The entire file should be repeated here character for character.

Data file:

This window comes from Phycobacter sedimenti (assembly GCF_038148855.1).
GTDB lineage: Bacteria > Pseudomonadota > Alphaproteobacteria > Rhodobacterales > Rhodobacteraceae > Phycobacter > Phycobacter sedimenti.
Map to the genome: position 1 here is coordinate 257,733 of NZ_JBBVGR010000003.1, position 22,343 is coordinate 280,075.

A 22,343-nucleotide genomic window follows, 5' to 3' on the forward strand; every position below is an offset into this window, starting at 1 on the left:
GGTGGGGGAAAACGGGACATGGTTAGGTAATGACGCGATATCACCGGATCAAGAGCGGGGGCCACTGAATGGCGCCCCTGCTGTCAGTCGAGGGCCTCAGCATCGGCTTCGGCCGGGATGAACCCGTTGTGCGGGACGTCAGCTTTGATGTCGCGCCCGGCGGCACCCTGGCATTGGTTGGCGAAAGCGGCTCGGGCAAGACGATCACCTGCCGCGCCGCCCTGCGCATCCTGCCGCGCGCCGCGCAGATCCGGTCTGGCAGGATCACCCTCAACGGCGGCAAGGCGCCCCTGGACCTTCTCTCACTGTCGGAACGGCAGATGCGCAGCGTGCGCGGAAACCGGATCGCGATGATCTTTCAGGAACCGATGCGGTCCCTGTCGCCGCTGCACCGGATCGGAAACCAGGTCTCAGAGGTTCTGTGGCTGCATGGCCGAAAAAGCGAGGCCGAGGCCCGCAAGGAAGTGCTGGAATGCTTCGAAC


This window comes from Phycobacter sedimenti (assembly GCF_038148855.1).
GTDB lineage: Bacteria > Pseudomonadota > Alphaproteobacteria > Rhodobacterales > Rhodobacteraceae > Phycobacter > Phycobacter sedimenti.
Map to the genome: position 1 here is coordinate 257,733 of NZ_JBBVGR010000003.1, position 22,343 is coordinate 280,075.

A 22,343-nucleotide genomic window follows, 5' to 3' on the forward strand; every position below is an offset into this window, starting at 1 on the left:
GGTGGGGGAAAACGGGACATGGTTAGGTAATGACGCGATATCACCGGATCAAGAGCGGGGGCCACTGAATGGCGCCCCTGCTGTCAGTCGAGGGCCTCAGCATCGGCTTCGGCCGGGATGAACCCGTTGTGCGGGACGTCAGCTTTGATGTCGCGCCCGGCGGCACCCTGGCATTGGTTGGCGAAAGCGGCTCGGGCAAGACGATCACCTGCCGCGCCGCCCTGCGCATCCTGCCGCGCGCCGCGCAGATCCGGTCTGGCAGGATCACCCTCAACGGCGGCAAGGCGCCCCTGGACCTTCTCTCACTGTCGGAACGGCAGATGCGCAGCGTGCGCGGAAACCGGATCGCGATGATCTTTCAGGAACCGATGCGGTCCCTGTCGCCGCTGCACCGGATCGGAAACCAGGTCTCAGAGGTTCTGTGGCTGCATGGCCGAAAAAGCGAGGCCGAGGCCCGCAAGGAAGTGCTGGAATGCTTCGAAC